Wednesday, June 06, 2007


Recently a book was published titled “Freakonomics” which was a joint effort between a University of Chicago Professor Steven Levitt and a reporter Stephen Dubner. The authors pose six questions and then provide answers by mining data from various sources. Of course the problem with data mining is the same as mining minerals, all that glitters is not gold and data can be selected to provide a desired conclusion just as ore samples can be selected to provide a higher value to the raw material. But the fact that this manipulation is possible doesn’t mean it was intentional or that the resulting conclusions are wrong – it just means that some skepticism might be useful in evaluating the conclusions. Levitt’s position is that “teachers and criminals and real estate agents may lie, and politicians and even CIA analysts, but numbers don’t?” Of course anyone who has ever actually done data mining or statistical analysis knows full well that numbers CAN lie and frequently do, global warming (cooling) being a recent example of how data can be selected and interpreted to arrive at a desired conclusion.

Initially Levitt and Dubner address incentives and their impact which frequently is opposite of what is intended. The first case they address is actually a negative incentive in the form of a penalty for parents who pick up their child after the agreed upon time. Before the penalty was enacted there were approximately 8 late pickups per week but after the penalty was instituted the number of late pick-ups increased to 20 per week – the exact opposite of what was intended. As it turned out the late fee was simply too small because it was less than the current cost of baby-sitting. Had the penalty been substantial it probably would have worked.

Another example of social action and reaction cited by Levitt and Dubner was the sudden disappearance of seven million children. It seems that when the IRS demanded a social security number for every child claimed as a dependent the number of children suddenly declined because the alleged parents were cheating on their taxes. This of course is an example of a successful incentive. But Levitt and Dubner started their analysis by posing the question “What do schoolteachers and Sumo wrestlers have in common?” The answer turned out to be that they both cheat – the conclusion reached by Levitt was that incentives for teachers and Sumo wrestlers are structured so that they are encouraged to cheat.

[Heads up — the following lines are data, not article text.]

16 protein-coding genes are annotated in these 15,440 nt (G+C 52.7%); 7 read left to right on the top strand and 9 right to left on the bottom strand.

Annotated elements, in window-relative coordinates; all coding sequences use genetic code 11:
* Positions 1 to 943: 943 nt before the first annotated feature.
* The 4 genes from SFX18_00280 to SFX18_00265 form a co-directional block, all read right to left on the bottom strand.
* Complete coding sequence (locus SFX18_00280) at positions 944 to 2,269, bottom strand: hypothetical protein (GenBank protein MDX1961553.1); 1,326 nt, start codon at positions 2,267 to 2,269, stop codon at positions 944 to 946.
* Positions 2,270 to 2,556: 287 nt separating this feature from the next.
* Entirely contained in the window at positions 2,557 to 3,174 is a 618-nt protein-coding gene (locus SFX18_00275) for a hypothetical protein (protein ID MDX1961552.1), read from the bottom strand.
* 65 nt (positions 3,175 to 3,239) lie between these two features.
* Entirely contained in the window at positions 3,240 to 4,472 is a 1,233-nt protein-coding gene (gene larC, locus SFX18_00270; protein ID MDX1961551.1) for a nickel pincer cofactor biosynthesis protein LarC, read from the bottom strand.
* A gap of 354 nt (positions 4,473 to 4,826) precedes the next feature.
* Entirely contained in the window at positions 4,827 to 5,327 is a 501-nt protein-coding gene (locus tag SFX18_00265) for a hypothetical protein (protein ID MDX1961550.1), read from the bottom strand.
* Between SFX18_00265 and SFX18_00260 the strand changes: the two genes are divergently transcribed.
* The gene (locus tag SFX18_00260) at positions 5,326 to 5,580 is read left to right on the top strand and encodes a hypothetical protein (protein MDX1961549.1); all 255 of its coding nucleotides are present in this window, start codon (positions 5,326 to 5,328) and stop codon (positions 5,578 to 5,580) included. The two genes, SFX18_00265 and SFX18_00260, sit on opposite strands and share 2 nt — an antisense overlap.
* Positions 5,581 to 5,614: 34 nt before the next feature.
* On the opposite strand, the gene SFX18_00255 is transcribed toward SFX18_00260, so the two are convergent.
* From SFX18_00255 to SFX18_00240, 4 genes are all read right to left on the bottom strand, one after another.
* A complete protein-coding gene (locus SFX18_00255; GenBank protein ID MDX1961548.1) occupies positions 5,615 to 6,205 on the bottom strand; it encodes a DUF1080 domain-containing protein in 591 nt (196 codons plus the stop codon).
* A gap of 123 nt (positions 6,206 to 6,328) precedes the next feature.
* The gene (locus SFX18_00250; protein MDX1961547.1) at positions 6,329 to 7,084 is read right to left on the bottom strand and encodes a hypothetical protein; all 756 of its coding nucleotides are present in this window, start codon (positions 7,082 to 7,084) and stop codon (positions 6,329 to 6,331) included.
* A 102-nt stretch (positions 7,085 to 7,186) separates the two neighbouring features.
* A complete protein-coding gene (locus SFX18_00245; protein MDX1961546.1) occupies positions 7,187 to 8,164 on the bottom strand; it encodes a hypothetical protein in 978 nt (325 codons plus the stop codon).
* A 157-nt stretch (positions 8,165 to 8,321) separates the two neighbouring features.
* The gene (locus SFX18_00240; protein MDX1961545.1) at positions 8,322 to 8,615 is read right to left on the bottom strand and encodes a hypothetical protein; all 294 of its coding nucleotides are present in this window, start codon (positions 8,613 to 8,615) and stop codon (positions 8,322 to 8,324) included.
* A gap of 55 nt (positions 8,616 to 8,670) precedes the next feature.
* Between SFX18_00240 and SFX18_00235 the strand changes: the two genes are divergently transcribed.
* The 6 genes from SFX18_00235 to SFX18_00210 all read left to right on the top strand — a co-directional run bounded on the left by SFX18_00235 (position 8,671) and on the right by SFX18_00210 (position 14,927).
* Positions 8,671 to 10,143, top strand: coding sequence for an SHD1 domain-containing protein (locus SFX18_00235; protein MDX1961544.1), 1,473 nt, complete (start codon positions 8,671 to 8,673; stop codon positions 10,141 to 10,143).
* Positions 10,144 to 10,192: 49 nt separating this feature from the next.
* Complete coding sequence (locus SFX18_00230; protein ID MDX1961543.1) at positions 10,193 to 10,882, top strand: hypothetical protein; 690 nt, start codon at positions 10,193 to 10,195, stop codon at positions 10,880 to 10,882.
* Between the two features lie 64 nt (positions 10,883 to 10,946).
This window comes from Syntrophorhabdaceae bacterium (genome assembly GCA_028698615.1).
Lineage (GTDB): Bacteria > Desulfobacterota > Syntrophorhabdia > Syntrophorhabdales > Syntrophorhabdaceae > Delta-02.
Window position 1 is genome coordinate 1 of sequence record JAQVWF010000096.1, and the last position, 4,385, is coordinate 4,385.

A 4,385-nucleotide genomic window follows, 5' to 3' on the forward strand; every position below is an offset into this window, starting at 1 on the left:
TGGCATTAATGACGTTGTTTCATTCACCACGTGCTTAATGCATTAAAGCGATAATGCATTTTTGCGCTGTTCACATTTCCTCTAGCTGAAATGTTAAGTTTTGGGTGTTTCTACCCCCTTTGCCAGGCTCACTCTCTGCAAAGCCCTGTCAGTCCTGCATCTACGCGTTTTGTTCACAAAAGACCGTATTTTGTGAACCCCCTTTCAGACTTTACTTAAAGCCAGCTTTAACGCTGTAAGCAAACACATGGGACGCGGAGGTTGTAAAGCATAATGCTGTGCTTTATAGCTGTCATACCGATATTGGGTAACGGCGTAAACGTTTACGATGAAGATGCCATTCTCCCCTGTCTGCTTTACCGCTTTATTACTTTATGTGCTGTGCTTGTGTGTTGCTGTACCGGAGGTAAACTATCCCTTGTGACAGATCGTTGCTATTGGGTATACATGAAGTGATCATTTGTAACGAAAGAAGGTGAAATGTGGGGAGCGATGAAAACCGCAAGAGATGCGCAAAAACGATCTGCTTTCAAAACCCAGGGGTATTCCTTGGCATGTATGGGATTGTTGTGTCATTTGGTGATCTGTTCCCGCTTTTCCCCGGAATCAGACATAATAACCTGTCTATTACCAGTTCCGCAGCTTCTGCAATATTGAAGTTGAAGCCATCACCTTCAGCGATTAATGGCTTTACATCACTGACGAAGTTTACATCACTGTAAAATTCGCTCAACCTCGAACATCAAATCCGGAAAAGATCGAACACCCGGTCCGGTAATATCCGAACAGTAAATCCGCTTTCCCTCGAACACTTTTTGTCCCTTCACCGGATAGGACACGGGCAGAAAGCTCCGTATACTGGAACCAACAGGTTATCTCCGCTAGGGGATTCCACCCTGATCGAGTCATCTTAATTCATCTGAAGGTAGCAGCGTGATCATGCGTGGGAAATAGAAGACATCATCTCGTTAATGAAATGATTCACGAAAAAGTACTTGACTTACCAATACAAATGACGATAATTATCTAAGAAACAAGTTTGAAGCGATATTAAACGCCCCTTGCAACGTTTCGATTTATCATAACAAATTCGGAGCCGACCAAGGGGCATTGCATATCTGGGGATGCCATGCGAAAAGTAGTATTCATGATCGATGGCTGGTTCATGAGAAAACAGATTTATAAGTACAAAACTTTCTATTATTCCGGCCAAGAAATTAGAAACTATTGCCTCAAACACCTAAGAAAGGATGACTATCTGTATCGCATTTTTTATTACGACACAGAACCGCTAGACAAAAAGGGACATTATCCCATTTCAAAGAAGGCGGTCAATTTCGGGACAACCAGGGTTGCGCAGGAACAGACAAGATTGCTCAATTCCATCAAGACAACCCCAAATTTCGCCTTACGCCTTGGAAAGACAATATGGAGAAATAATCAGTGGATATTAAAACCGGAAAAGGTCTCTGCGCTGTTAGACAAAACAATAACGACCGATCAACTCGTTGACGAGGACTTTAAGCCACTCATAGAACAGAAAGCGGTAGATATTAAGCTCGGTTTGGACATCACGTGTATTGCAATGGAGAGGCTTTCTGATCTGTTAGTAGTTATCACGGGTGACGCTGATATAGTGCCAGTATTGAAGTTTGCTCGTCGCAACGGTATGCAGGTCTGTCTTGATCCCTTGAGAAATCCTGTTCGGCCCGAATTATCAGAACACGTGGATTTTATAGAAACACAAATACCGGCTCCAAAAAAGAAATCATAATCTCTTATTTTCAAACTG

All three of these are examples of “The Law of Unintended Consequences”, but is the data used to perform the analysis correct? If we assume that the data is in fact correct and the conclusions accurate, then why was the analysis done on schoolteachers and not on taxation? The reality is that historically high taxes do not generate higher revenues for governments but do in fact result in less revenue while tax reductions generate higher revenues. This has been demonstrated repeatedly since the Roman Empire and as of this writing the unemployment rate is at an all time low and the stock market at an all time high. However, this type of analysis and logical conclusion would have been counter to the prevailing view in academia and the media that the Bush tax cuts were favors to his rich friends and not good for everyone else. In fact there seems to be a veiled subtext running throughout this book that supports the liberal view.